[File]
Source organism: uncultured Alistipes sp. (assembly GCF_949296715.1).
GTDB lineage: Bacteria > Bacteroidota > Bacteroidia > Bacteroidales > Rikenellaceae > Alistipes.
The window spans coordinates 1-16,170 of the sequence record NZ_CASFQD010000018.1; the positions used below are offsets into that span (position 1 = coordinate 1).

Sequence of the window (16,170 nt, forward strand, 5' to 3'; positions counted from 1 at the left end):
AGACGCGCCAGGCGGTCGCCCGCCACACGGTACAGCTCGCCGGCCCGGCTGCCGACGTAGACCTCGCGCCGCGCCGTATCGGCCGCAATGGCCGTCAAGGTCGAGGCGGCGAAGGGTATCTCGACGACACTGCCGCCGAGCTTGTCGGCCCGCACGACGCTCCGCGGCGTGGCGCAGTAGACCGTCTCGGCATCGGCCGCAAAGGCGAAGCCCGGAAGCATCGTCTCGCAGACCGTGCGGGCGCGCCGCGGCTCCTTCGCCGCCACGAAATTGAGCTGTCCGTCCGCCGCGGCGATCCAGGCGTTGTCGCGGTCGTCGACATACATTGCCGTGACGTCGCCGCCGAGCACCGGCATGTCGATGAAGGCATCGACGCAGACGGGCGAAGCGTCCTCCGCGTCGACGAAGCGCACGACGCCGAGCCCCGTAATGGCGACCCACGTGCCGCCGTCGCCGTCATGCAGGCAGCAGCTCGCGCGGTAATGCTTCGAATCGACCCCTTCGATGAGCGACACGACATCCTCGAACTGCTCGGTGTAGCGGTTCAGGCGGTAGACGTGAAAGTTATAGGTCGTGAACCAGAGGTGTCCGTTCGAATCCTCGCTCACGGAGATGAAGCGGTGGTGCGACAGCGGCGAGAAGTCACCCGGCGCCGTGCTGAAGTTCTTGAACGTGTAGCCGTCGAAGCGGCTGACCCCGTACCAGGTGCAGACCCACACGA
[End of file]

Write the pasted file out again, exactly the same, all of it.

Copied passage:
Source organism: uncultured Alistipes sp. (assembly GCF_949296715.1).
GTDB lineage: Bacteria > Bacteroidota > Bacteroidia > Bacteroidales > Rikenellaceae > Alistipes.
The window spans coordinates 1-16,170 of the sequence record NZ_CASFQD010000018.1; the positions used below are offsets into that span (position 1 = coordinate 1).

Sequence of the window (16,170 nt, forward strand, 5' to 3'; positions counted from 1 at the left end):
AGACGCGCCAGGCGGTCGCCCGCCACACGGTACAGCTCGCCGGCCCGGCTGCCGACGTAGACCTCGCGCCGCGCCGTATCGGCCGCAATGGCCGTCAAGGTCGAGGCGGCGAAGGGTATCTCGACGACACTGCCGCCGAGCTTGTCGGCCCGCACGACGCTCCGCGGCGTGGCGCAGTAGACCGTCTCGGCATCGGCCGCAAAGGCGAAGCCCGGAAGCATCGTCTCGCAGACCGTGCGGGCGCGCCGCGGCTCCTTCGCCGCCACGAAATTGAGCTGTCCGTCCGCCGCGGCGATCCAGGCGTTGTCGCGGTCGTCGACATACATTGCCGTGACGTCGCCGCCGAGCACCGGCATGTCGATGAAGGCATCGACGCAGACGGGCGAAGCGTCCTCCGCGTCGACGAAGCGCACGACGCCGAGCCCCGTAATGGCGACCCACGTGCCGCCGTCGCCGTCATGCAGGCAGCAGCTCGCGCGGTAATGCTTCGAATCGACCCCTTCGATGAGCGACACGACATCCTCGAACTGCTCGGTGTAGCGGTTCAGGCGGTAGACGTGAAAGTTATAGGTCGTGAACCAGAGGTGTCCGTTCGAATCCTCGCTCACGGAGATGAAGCGGTGGTGCGACAGCGGCGAGAAGTCACCCGGCGCCGTGCTGAAGTTCTTGAACGTGTAGCCGTCGAAGCGGCTGACCCCGTACCAGGTGCAGACCCACACGA